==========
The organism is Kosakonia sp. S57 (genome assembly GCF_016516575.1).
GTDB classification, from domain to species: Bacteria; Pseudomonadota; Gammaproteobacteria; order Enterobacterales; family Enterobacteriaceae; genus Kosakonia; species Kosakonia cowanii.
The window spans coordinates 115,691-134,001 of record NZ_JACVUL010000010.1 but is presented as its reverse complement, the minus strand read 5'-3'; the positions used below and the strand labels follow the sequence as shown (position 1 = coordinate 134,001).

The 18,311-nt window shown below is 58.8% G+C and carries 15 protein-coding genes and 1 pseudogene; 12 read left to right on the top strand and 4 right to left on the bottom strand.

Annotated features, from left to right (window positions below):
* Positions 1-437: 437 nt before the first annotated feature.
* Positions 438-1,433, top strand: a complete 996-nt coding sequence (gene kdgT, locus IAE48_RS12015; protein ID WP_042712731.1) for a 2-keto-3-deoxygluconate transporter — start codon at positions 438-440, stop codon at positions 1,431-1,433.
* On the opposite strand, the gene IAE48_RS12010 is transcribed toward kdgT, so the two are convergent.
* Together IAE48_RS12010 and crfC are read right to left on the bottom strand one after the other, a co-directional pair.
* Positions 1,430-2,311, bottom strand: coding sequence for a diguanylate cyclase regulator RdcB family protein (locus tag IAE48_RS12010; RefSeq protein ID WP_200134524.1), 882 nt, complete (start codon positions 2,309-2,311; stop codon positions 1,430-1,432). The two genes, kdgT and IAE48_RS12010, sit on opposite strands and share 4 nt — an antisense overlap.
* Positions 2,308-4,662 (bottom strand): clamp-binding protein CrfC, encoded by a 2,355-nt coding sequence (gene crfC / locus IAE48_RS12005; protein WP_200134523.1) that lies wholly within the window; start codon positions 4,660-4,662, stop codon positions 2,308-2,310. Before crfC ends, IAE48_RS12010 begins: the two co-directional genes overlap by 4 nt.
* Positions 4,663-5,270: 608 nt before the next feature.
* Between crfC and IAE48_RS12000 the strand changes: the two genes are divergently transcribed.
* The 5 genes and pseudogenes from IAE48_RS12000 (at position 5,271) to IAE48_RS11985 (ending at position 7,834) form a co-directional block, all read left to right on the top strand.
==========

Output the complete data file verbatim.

The organism is Kosakonia sp. S57 (genome assembly GCF_016516575.1).
GTDB classification, from domain to species: Bacteria; Pseudomonadota; Gammaproteobacteria; order Enterobacterales; family Enterobacteriaceae; genus Kosakonia; species Kosakonia cowanii.
The window spans coordinates 115,691-134,001 of record NZ_JACVUL010000010.1 but is presented as its reverse complement, the minus strand read 5'-3'; the positions used below and the strand labels follow the sequence as shown (position 1 = coordinate 134,001).

The 18,311-nt window shown below is 58.8% G+C and carries 15 protein-coding genes and 1 pseudogene; 12 read left to right on the top strand and 4 right to left on the bottom strand.

Annotated features, from left to right (window positions below):
* Positions 1-437: 437 nt before the first annotated feature.
* Positions 438-1,433, top strand: a complete 996-nt coding sequence (gene kdgT, locus IAE48_RS12015; protein ID WP_042712731.1) for a 2-keto-3-deoxygluconate transporter — start codon at positions 438-440, stop codon at positions 1,431-1,433.
* On the opposite strand, the gene IAE48_RS12010 is transcribed toward kdgT, so the two are convergent.
* Together IAE48_RS12010 and crfC are read right to left on the bottom strand one after the other, a co-directional pair.
* Positions 1,430-2,311, bottom strand: coding sequence for a diguanylate cyclase regulator RdcB family protein (locus tag IAE48_RS12010; RefSeq protein ID WP_200134524.1), 882 nt, complete (start codon positions 2,309-2,311; stop codon positions 1,430-1,432). The two genes, kdgT and IAE48_RS12010, sit on opposite strands and share 4 nt — an antisense overlap.
* Positions 2,308-4,662 (bottom strand): clamp-binding protein CrfC, encoded by a 2,355-nt coding sequence (gene crfC / locus IAE48_RS12005; protein WP_200134523.1) that lies wholly within the window; start codon positions 4,660-4,662, stop codon positions 2,308-2,310. Before crfC ends, IAE48_RS12010 begins: the two co-directional genes overlap by 4 nt.
* Positions 4,663-5,270: 608 nt before the next feature.
* Between crfC and IAE48_RS12000 the strand changes: the two genes are divergently transcribed.
* The 5 genes and pseudogenes from IAE48_RS12000 (at position 5,271) to IAE48_RS11985 (ending at position 7,834) form a co-directional block, all read left to right on the top strand.